Deadline: IJNR's Lower Colorado River Institute

Event Date: 
December 1, 2017
One of the most heavily managed rivers in the world, the Colorado bears little resemblance to its original state: More than 100 dams have been built by the Bureau of Reclamation and the U.S. Army Corps of Engineers for the purposes of hydroelectric energy, flood control, and storage. Aqueducts, pipelines, tunnels and canals shunt water away from the river; Agriculture consumes nearly 80 percent of the Colorado's water, while municipal needs claim the remaining 20 percent.

Predictions suggest that the future will see more of the same. Populations and water demand are expected to increase, and some scientific models suggest that climate change will lead to shorter winters, earlier spring runoff, and increased evaporation. Drought will exacerbate an already stressed resource. Throughout the Southwest, ecosystems and economies alike hang in the balance.

Because the Colorado stretches across such an extensive swath of the American Southwest, it would be impossible to cover the whole river over the span of one Institute. So, we decided to do two. In late July 2017, we conducted an Institute that explored the Upper Colorado River, from its headwaters in Rocky Mountain National Park to the northernmost reaches of Lake Powell. In early 2018 we'll return to the region, and continue the journey downstream on a second Institute with a separate group of Fellows (February 17-24), to Arizona, California, Nevada and Mexico.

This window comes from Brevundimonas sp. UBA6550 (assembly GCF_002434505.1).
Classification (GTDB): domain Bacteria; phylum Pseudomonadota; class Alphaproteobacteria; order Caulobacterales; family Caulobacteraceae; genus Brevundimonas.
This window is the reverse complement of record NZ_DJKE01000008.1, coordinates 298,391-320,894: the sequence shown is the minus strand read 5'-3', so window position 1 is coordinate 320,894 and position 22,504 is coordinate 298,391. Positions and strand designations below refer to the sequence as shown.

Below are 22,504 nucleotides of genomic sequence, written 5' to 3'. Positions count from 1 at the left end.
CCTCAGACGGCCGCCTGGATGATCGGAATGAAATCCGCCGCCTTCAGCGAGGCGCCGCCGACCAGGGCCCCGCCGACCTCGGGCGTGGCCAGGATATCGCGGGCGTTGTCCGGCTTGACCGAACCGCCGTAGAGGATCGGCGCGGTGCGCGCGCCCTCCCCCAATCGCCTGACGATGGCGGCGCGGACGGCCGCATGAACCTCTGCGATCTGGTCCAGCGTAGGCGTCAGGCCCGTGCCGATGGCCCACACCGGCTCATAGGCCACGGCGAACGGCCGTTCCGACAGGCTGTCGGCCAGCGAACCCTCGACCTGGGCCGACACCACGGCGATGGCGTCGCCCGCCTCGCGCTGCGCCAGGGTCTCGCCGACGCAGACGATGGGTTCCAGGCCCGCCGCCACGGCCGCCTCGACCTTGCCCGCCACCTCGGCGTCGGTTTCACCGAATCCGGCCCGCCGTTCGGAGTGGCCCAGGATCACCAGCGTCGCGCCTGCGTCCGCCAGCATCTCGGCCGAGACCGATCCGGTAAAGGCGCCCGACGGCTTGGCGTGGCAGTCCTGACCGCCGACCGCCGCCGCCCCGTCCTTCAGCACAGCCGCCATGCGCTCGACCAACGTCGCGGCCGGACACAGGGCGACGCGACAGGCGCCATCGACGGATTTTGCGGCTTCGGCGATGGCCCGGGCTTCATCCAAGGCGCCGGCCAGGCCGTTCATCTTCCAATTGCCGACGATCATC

On our Lower Colorado River Institute, journalists will have the opportunity to learn about:

  • How the demands of the Upper Colorado River basin impact the Lower and vice versa;
  • The complex, contentious - and often confusing - world of water law, and how pending policies and agreements will shape the future of the desert Southwest;
  • The ecology of the Colorado River, including endangered and invasive species, and how human impacts are shaping the nature of the river - for better and for worse;
  • How agriculture and irrigation have shaped the region - socially, economically and ecologically - throughout history, and how the roll of these major players may already be changing;
  • The questions and conundrums surrounding water storage in the basin's major reservoirs - and the possibility of importing water from elsewhere to meet the region's growing demand;
  • The history, future and ecology of the Salton Sea;
  • Tribal water rights and the expanding role of the region's tribes in Colorado River water management;
  • Minute 323, U.S.-Mexico water politics, and the future of the Colorado River delta
  • The demand for municipal water and the need for conservation in the region's major metropolises, including Los Angeles, Las Vegas, San Diego, Phoenix and Tucson

Deadline to apply: Dec 1, 2017

Event Details